Each man is on a pilgrimage, seeking to encounter others like himself who have the same needs. The greatest need of all is the need to be loved. But we pass by one another without noticing, without stopping, without the slightest sign of recognition. This is why modern man daily comes closer and closer to despair, and why he frantically continues to search for the one who will love him.
His search is for God. But God isn’t easily found if he isn’t reflected in the eyes of men. It is time that Christians began to take notice of each person they meet. Each person is a brother or sister in Christ. Each person must be “recognized.” Each person must be given a token of friendship and love, be it only a smile, a nod of the head. Sometimes it may require the total availability of one person to another if they are to fulfill a particular person’s hunger for God. Such love and recognition must always be given with deep reverence, irrespective of the “status” of the person encountered.
Reverence, understanding and hospitality of the heart—these are the immediate, intense needs of men today. Are we Christians going to wake up and act as Christians, incarnating the law of love into our daily lives in real depth? Or are we going to compromise and allow men to continue to plunge into their dark nights looking for someone to say to them: “My brother, I am here. Come. I have water and a towel. Sit down. Let me wash your tired feet that have pilgrimaged for so long. Yes, I am here. I know you. I revere you. I recognize you as my brother. I love you.”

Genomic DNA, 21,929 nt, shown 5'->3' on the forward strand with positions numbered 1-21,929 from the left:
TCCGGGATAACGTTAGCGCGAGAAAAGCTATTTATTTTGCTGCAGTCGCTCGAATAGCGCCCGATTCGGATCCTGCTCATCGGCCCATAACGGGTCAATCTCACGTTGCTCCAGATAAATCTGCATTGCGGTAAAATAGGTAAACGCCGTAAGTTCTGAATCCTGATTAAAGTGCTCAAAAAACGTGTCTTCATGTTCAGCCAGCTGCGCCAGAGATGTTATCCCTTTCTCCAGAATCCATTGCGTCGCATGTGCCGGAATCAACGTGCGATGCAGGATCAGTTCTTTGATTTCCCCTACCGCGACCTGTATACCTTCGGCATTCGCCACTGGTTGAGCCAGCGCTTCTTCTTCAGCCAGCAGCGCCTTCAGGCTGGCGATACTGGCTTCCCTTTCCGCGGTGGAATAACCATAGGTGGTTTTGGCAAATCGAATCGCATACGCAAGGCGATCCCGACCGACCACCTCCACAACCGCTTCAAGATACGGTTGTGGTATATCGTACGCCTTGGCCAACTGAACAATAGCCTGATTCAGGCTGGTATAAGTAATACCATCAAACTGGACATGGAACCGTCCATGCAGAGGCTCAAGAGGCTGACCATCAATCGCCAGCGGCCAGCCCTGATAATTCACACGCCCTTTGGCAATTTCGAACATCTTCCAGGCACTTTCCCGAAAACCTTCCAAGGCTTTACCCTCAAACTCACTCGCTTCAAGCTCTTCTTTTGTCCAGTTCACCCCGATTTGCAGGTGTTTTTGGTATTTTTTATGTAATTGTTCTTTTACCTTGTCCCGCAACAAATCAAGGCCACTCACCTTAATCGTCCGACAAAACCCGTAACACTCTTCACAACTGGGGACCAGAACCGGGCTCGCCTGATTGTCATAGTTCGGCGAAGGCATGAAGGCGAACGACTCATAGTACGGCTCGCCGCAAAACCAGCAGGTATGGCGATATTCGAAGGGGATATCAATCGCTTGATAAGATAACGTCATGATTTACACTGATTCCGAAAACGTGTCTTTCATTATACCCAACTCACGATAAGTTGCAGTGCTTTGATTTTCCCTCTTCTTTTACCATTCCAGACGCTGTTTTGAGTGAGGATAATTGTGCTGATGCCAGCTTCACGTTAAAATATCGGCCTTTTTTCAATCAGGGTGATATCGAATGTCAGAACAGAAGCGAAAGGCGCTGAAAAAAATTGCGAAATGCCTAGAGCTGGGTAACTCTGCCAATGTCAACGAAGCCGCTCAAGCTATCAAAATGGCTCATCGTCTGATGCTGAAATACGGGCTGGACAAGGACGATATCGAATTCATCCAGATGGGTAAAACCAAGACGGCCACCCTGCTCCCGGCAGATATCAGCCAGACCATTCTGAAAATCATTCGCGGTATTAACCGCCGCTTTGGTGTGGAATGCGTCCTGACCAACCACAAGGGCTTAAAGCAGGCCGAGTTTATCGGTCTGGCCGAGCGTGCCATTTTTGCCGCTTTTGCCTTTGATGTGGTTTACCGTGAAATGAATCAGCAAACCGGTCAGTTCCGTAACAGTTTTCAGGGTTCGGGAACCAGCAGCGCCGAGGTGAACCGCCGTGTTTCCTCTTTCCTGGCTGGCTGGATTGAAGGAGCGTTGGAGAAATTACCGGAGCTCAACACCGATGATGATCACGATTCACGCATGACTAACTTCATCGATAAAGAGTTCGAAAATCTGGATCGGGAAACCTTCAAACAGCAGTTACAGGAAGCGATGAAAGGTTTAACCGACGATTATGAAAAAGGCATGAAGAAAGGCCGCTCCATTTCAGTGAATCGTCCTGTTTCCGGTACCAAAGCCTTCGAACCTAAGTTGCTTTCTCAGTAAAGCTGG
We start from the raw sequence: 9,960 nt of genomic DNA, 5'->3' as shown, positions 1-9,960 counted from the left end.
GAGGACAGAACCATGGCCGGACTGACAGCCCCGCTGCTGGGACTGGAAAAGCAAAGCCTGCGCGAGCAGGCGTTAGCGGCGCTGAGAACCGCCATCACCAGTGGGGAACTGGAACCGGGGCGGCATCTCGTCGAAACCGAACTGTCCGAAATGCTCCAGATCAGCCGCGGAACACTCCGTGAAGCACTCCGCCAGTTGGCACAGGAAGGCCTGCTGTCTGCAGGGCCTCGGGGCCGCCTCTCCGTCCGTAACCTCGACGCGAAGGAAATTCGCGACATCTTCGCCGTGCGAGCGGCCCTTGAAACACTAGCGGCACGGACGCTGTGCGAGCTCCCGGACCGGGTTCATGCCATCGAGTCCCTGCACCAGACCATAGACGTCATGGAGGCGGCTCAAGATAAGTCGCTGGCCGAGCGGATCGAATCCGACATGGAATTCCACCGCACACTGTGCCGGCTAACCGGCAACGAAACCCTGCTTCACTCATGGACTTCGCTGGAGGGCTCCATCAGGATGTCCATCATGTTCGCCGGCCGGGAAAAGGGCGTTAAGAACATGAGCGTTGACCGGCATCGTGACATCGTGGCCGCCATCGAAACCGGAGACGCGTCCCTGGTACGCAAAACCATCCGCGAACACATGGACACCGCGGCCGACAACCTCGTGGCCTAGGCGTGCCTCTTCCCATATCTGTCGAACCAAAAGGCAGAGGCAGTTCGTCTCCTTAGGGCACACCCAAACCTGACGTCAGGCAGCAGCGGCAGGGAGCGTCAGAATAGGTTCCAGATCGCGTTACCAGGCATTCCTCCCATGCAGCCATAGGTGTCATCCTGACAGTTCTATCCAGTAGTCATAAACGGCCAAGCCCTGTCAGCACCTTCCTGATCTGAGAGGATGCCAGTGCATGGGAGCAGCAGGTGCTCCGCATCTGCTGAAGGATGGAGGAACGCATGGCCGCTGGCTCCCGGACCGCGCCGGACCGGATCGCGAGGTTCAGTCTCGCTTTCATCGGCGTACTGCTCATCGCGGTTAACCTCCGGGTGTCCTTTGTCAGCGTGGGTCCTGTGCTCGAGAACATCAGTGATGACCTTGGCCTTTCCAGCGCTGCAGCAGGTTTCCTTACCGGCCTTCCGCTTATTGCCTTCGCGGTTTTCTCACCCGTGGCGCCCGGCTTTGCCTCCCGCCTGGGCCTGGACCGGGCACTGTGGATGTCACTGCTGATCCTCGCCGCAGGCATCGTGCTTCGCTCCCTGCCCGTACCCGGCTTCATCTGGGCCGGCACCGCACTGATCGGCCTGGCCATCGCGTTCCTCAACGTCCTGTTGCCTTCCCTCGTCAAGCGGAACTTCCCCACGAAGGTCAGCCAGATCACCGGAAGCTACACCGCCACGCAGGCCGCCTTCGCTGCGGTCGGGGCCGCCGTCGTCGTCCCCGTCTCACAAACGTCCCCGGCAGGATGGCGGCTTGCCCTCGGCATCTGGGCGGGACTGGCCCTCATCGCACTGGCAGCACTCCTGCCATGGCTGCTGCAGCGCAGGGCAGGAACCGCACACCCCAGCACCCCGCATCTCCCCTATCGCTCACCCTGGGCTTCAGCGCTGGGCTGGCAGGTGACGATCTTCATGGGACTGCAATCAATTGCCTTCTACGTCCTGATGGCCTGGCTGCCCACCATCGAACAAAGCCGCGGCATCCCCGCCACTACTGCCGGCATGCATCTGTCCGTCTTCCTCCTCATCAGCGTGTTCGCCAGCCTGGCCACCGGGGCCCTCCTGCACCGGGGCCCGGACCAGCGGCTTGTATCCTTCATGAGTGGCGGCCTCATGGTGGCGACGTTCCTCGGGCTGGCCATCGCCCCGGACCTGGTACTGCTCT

These meetings are the true crossroads of time and history. When we meet there, will we act as Christians or not?
Hospitality of the Heart
What the world needs most today is the hospitality of the heart. True, some of the young “hippie-types” are hospitable to one another. But the hospitality that is needed is much more profound. The hospitality of the heart means accepting all others as they are, allowing them to make themselves at home in one’s heart.